State Budget Practice Report Cards and Budget Resource Guide

Wisconsin is one of only ten states earning a top average A grade in legacy costs for fiscal 2017 through 2019. Its fully funded public worker pension—as of 2017—reflects the state’s long history of making actuaries’ annual recommended contributions. The state has minimal health benefit obligations for retirees and finances them on a pay-as-you-go basis.

In contrast, Wisconsin averaged a D, the second-lowest grade possible, in budget forecasting. It lacks consensus revenue estimates and relies exclusively on ones calculated by the state Department of Revenue, an executive branch agency, with no legislative input. Additionally, Wisconsin does not disclose long-term forecasts—those covering three years or more—for expenditures or revenues. 

The state earned B averages in budget transparency, reserve funds, and budget maneuvers. Like forty-four other states, a lack of disclosure of deferred infrastructure maintenance costs in budget documents prevented Wisconsin from earning a higher mark in transparency, while the absence of a link between the state’s rainy day fund and historical revenue volatility hurt its reserve funds grade. A pattern of refunding bonds to move payments into future years negatively affected the score in budget maneuvers, which tracks one-time actions used to achieve budgetary balance.

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To emphasize the need for clear and comprehensible budgets to inform citizens, promote responsible policymaking, and improve fiscal stability, the Volcker Alliance in 2016 began a study of budgetary and financial reporting practices of all fifty states. The Volcker Alliance’s mission is to improve the effectiveness of the administration of government at all levels. Making state budgeting more transparent and accountable is an important part of that goal.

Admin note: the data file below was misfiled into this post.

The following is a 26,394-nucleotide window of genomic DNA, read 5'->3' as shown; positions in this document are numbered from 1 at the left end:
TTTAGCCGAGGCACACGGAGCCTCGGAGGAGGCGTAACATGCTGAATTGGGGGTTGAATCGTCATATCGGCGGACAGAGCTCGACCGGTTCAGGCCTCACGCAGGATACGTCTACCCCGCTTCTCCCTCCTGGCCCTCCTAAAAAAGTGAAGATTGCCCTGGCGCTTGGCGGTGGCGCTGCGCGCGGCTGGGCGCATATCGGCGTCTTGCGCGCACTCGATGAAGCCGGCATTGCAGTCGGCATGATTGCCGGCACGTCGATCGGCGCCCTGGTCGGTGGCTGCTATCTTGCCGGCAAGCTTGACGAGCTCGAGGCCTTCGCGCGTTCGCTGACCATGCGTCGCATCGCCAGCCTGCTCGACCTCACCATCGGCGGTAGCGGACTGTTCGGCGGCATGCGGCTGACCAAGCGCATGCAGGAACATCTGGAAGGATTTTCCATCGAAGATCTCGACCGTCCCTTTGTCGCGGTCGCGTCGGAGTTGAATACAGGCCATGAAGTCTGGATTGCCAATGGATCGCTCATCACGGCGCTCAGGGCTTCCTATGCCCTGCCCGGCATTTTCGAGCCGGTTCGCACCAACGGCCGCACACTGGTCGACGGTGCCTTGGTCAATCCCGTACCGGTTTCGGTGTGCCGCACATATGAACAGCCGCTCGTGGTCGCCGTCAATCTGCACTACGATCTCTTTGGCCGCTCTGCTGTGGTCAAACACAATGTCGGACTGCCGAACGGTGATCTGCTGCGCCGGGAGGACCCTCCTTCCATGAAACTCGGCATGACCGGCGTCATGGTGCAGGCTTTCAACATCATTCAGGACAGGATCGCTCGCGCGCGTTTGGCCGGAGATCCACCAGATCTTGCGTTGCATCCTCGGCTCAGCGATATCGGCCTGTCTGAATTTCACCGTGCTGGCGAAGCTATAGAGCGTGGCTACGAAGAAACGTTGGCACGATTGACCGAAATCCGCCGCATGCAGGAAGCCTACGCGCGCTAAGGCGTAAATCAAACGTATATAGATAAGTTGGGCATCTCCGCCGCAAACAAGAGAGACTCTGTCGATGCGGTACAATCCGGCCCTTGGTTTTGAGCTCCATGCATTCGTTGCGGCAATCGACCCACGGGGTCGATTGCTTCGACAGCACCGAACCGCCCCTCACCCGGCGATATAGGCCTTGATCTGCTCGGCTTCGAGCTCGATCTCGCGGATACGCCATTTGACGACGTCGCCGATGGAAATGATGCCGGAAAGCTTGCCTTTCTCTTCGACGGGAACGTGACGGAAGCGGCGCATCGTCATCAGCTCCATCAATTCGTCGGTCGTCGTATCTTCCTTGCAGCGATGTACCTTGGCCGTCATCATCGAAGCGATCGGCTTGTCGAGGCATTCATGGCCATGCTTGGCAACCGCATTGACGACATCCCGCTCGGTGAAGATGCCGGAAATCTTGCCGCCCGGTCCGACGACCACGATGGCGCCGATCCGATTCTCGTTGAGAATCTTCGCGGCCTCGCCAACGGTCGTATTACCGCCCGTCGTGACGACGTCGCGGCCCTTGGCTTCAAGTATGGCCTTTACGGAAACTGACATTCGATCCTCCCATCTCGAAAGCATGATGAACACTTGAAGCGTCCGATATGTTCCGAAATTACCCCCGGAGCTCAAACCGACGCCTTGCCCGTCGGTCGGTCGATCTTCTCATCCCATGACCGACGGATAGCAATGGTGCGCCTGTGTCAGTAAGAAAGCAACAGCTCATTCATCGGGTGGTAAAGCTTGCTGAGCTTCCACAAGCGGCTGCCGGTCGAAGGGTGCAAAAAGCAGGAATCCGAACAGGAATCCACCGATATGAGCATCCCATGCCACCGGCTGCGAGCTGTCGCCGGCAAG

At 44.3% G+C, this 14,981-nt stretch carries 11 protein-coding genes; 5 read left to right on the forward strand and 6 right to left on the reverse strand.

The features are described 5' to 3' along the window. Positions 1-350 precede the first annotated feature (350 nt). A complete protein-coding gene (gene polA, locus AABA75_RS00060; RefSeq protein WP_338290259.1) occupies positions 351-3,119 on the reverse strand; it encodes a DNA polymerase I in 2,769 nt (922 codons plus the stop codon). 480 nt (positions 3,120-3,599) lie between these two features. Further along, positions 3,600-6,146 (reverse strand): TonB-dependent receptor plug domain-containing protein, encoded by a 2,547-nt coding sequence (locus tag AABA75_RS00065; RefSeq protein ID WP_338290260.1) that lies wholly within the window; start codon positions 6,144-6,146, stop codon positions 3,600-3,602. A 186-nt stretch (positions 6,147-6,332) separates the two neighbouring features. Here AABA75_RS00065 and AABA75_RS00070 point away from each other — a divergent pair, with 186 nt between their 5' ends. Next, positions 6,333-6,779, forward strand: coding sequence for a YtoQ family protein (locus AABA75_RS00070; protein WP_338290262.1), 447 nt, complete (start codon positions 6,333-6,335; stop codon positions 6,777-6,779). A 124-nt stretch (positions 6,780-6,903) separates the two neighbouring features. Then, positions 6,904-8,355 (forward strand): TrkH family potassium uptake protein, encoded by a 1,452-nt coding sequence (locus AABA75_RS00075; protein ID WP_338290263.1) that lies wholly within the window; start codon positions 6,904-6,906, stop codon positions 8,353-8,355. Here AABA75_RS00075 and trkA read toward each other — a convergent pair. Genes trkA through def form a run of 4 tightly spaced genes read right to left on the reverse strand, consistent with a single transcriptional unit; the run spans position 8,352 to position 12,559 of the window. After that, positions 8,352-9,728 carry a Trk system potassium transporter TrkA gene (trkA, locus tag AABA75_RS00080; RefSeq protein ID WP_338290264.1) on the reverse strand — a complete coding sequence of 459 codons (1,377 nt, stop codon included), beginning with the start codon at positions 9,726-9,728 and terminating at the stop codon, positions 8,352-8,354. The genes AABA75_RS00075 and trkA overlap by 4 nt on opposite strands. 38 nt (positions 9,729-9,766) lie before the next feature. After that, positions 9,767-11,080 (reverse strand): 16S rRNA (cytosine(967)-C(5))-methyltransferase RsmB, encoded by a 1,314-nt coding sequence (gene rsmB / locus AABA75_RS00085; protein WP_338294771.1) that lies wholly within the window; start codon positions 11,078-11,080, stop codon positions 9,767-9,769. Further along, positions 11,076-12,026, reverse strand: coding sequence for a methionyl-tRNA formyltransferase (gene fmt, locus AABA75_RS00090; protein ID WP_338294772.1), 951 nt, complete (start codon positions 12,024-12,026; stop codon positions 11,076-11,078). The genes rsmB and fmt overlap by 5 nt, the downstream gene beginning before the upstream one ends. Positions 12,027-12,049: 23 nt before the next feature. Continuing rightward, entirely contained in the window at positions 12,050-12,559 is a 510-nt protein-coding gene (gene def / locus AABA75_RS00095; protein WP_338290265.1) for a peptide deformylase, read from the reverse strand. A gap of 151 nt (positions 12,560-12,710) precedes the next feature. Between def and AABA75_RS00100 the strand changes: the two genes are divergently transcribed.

The report cards presented here are taken from the 2020 Volcker Alliance report, Truth and Integrity in State Budgeting: The Balancing Act, which proposes a set of best practices for policymakers. For those wishing to gain greater insight into state fiscal issues, the accompanying budget resource guide is derived from the Alliance publication State Budget Sources: An Annotated Guide to State Budgets, Financial Reports, and Fiscal Analyses (2016). 

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